Opinion: Are things really looking up?

POSTED: 01/18/12 12:05 PM

The Board for Financial Supervision was all over the place yesterday. The team chaired by Age Bakker met with Governor Drs. Eugène Holiday. It met with Finance Minister Hiro Shigemoto. It conferred with the Council of Ministers. It went through a poorly attended meeting of the Central Committee of Parliament (though there were enough members for a quorum). And lastly it opened its own local office in the Convent Building on Front Street.

No wonder we heard a lot yesterday about the relationship between the financial supervisor and the government. That relationship seems to go through a second honeymoon. That is – we kid you not – good news for all of us.

Age Bakker put finance Minister Shigemoto in the spotlight by saying that he is the one who pushed relentlessly for a Cft-office in St. Maarten. The minister returned the favor by saying that the Cft’s permanent presence in Philipsburg will ease the burden of work related to the budget.

And all over we heard that the cooperation between the financial supervisor and the government is good.

Official openings and presentations in a Central Committee are not the ideal places to air any dirty laundry, so we were not at all surprised about the good mood everybody was in. But we just are unable to stop wondering if the reality is as beautiful as the picture that emerged yesterday.

Because we have country St. Maarten at heart, we want the best for all the people who live here. And a good relationship between the financial supervisor and the government is crucial for our happiness.

That is because the Cft is charged with two important tasks. First of all it has to see to it that our budget is balanced. Second of all, it has to see to it that our young country implements good corporate governance.

It is of course no secret that our Vice Prime Minister Theo Heyliger would love to see the Corporate Governance Council implode today rather than tomorrow. We figure that Cft-Chairman Bakker is also aware of this and it he isn’t, somebody ought to give him the correct information.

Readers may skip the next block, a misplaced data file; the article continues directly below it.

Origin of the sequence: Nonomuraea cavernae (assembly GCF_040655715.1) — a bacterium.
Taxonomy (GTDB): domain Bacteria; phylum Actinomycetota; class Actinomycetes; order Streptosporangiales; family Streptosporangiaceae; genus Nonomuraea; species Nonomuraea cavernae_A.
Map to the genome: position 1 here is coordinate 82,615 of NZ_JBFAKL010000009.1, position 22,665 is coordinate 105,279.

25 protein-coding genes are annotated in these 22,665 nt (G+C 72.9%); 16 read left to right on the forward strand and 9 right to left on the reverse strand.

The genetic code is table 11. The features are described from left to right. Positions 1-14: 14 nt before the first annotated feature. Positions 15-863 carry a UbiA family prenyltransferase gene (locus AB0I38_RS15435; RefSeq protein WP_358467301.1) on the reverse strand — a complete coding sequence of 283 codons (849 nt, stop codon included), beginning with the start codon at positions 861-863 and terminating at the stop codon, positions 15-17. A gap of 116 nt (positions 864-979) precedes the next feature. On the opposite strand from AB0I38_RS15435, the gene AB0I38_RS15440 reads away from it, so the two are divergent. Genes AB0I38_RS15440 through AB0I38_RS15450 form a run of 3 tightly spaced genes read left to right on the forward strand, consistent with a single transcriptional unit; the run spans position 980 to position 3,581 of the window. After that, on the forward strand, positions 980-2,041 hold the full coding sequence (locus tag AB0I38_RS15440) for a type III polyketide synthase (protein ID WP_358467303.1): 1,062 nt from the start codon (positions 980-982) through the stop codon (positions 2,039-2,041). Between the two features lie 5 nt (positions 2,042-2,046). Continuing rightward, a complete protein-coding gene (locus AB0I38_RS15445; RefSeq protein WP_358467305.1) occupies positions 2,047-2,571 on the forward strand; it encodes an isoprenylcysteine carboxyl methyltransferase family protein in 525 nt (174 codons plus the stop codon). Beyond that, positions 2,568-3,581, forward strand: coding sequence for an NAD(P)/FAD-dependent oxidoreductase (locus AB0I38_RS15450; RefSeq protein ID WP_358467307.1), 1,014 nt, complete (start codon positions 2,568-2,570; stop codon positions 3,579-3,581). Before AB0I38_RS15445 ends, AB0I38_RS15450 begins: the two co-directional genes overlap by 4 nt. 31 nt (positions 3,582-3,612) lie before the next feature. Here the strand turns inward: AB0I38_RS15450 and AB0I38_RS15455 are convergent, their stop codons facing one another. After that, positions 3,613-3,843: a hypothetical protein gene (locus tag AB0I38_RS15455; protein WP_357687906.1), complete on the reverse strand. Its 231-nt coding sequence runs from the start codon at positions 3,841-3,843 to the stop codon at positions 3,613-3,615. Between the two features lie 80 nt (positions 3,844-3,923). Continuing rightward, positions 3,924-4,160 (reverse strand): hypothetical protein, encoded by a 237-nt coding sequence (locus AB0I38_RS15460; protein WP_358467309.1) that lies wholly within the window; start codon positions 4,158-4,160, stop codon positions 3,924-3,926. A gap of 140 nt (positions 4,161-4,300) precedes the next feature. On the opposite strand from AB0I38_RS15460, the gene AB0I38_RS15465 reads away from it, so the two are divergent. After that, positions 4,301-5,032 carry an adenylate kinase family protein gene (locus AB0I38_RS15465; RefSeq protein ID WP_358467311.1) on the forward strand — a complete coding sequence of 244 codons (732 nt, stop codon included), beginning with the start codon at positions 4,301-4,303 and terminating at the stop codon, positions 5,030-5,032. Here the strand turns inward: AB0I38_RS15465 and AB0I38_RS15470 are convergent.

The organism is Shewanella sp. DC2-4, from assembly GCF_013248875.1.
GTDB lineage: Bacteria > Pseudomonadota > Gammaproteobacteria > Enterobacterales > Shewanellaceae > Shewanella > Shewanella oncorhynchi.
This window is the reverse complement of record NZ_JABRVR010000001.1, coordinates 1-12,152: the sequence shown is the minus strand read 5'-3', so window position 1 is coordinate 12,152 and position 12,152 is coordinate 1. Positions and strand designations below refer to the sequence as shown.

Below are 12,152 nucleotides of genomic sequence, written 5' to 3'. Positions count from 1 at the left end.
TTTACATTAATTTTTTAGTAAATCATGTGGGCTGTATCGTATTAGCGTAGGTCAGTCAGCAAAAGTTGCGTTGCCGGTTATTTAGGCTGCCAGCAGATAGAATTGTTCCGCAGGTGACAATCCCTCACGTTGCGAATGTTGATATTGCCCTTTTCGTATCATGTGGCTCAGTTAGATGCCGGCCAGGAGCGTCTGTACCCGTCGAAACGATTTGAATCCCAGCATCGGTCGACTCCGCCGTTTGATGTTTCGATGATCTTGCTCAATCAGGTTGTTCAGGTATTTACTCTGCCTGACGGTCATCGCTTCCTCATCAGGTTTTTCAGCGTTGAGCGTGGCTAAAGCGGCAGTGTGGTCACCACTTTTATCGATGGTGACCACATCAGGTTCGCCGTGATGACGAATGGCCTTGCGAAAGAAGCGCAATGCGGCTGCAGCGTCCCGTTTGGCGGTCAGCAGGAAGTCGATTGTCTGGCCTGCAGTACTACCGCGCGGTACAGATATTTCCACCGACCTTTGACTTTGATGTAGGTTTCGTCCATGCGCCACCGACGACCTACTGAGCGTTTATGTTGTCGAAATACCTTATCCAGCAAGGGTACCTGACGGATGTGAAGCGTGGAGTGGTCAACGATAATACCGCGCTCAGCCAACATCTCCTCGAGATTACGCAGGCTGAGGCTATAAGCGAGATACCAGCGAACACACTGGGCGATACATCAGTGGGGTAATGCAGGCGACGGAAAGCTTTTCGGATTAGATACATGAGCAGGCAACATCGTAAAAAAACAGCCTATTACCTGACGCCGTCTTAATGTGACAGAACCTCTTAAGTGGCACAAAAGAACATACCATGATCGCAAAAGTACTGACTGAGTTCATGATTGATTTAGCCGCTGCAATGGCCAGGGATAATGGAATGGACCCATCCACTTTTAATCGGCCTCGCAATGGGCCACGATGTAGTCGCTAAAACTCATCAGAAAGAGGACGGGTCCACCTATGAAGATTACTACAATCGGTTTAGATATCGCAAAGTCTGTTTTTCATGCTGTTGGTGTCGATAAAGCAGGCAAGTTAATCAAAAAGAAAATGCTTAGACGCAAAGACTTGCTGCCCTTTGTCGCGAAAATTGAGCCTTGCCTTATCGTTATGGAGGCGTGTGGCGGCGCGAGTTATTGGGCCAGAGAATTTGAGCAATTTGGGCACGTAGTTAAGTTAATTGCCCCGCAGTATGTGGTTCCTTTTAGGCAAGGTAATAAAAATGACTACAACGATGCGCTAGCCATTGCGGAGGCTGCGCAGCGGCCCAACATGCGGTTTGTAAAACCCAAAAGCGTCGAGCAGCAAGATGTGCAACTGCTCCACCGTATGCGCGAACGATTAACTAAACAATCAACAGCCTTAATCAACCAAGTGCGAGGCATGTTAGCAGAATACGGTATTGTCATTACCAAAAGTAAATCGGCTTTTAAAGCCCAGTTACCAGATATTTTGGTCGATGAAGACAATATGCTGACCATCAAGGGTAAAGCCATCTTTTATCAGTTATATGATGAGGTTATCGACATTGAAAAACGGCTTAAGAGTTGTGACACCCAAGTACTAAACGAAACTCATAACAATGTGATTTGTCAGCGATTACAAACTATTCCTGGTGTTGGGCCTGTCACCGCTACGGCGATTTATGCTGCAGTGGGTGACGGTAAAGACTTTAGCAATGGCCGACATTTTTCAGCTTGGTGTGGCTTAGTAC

Given these circumstances, we would have loved to be a fly on the wall in the meeting between the Cft and the Council of Ministers. We assume that Heyliger was there, and it is hard to imagine that parties did not exchange ideas about his views on those bothersome advisory bodies. The Vice PM prefers jokes to the shouting matches Helmin Wiels loves so much, but all the same: how is he going to maintain a good relationship with a supervisory body designed to control that he implements something he really does not want?

That’s what we are wondering about. How is the relationship between the Cft and St. Maarten going to flourish if there are such anti-democratic forces in our government? If anybody knows the answer to that one, please do email us.

In the meantime we get the sincere feeling that Finance Minister Shigemoto is pleased with the Cft presence on Front Street. It does not mean he will always agree with the curveballs he expects from that direction, but at least he goes to battle with a positive attitude.

As always, we maintain that unlike figures, results don’t lie. So we are eagerly awaiting the bright future ahead of us with the following points on the agenda: the 2012 budget will be presented to Parliament “soon”; the seminar about the economy at the University in March; the 2010 annual account that is “in the process of being finalized and sent to the General Audit Chamber and the Parliament; the timely approval of the 2013 budget before the December 15 deadline.

When (or if) all these things really happen according to plan, it becomes fair to say that the arrival of our own Cft-office signaled the beginning of a new era.

Until that time, we’re stuck with the question above this article: Are things really looking up?

 

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